If nothing else, 2020 has shown us that we can all do better.
We can be better citizens and more understanding of those who seek equality and of those who are feeling the pain of the past and the present. We must learn how to disagree without being disagreeable.
Here are some ideas to help make that happen.
1. Be more tolerant.
To mask or not to mask is not the question, but it has become a political hot button. Those of us who want to wear a mask can learn to be OK crossing the street on our walks if some mask-less person is coming from the other direction.
This is a very minor example of how to deal with the present and not get your knickers in a twist.
If you are aware that you might have to take a few extra steps, make that be OK. It removes any tension.
2. Do the right thing.
Between the pain of the pandemic, unemployment throwing many families into food and housing insecurity, and the outrage many people are currently feeling about law enforcement, we have to get better at making the necessary changes and lifting one another up.
3. Keep your chin up.
In one way or another, pretty much everyone is living out a battle scene from HBO’s “Game of Thrones.” This is not an easy time, but there is some good coming out of it, and those ideas, actions, and feelings need to be nurtured and held close.
4. Be respectful of other people’s comfort levels.
As some shelter-in-place rules lift, there’s more room (pardon the pun) for negotiation. How far apart is far enough? Should we bring our own food to your backyard BBQ?
However you work it out is OK. There’s no one right answer.
5. Treasure the time together.
Families are getting closer in many respects. As we live this new pod-life (hanging out with just a few people we know very well), the depth of those relationships, blood or not, is growing, and that is a part of life we may not have taken as seriously before.
6. Lower your personal expectations.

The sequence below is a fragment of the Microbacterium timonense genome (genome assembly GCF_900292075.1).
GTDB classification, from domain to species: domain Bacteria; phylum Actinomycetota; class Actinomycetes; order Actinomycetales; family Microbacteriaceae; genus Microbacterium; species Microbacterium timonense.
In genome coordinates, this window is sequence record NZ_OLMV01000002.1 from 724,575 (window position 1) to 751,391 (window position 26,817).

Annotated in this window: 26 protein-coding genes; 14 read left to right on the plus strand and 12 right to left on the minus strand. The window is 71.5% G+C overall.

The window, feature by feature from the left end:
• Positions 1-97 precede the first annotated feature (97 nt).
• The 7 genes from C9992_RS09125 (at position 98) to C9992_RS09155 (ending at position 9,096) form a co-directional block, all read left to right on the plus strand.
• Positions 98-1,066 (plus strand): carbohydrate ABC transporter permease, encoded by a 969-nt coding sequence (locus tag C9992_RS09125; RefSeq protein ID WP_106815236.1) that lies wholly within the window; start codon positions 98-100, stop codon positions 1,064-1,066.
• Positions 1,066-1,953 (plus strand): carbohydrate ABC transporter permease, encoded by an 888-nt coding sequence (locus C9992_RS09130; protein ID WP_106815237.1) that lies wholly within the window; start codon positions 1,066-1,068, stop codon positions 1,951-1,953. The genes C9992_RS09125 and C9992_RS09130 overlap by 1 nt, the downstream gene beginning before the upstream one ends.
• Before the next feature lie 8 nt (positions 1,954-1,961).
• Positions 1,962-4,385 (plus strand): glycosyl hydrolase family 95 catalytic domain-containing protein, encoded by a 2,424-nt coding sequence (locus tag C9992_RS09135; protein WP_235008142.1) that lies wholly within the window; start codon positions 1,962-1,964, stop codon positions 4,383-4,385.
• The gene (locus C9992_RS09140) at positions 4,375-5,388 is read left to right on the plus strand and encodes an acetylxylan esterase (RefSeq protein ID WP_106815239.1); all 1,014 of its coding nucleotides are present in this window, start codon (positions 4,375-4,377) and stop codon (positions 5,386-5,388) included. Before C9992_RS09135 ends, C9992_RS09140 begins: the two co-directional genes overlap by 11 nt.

If you only survive this crisis, you are doing great. You don’t have to come out of it with rock hard abs, speaking a foreign language, or creating the next big thing. Right now and for the near future, it is about making sure that you and those you love are doing OK physically, emotionally and mentally.
7. Use the extra time on your hands constructively.
We wake, we have coffee, take a walk. I then write and perhaps talk to someone. I’m usually done by early afternoon, and that leaves a lot of the day to be cherished in some way. So my wife and I do something small to improve the house, make sure the news is off by sunset, and find a show to watch (loving TNT’s “Snowpiercer”) or even do karaoke together.
8. If you are alone, be sure to reach out to someone at least once a day.
People are calling, texting, emailing, Facebooking, to get back in touch with old friends or make new ones. If you are isolated, please know that there is assistance available, but you will have to make some calls or send some emails to get it.
And if you know someone who is alone, just say hi. It can make such a difference in their lives. Please don’t be shy, because it will make you feel better too.
If we are all our best selves in a time of crisis, we will get through it with much less damage to our families, our neighbors and our country. We all know we can do better.
Taking the first step is to make that happen and walk on the positive side of the street.
Barton Goldsmith, Ph.D., LMFT, is an award-winning therapist and writer. He is a columnist, blogger and the author of seven books, including the newly released “Visualization For Success — 75 Psychological Empowerment Exercises To Get You What You Want In Life.” Reach him at firstname.lastname@example.org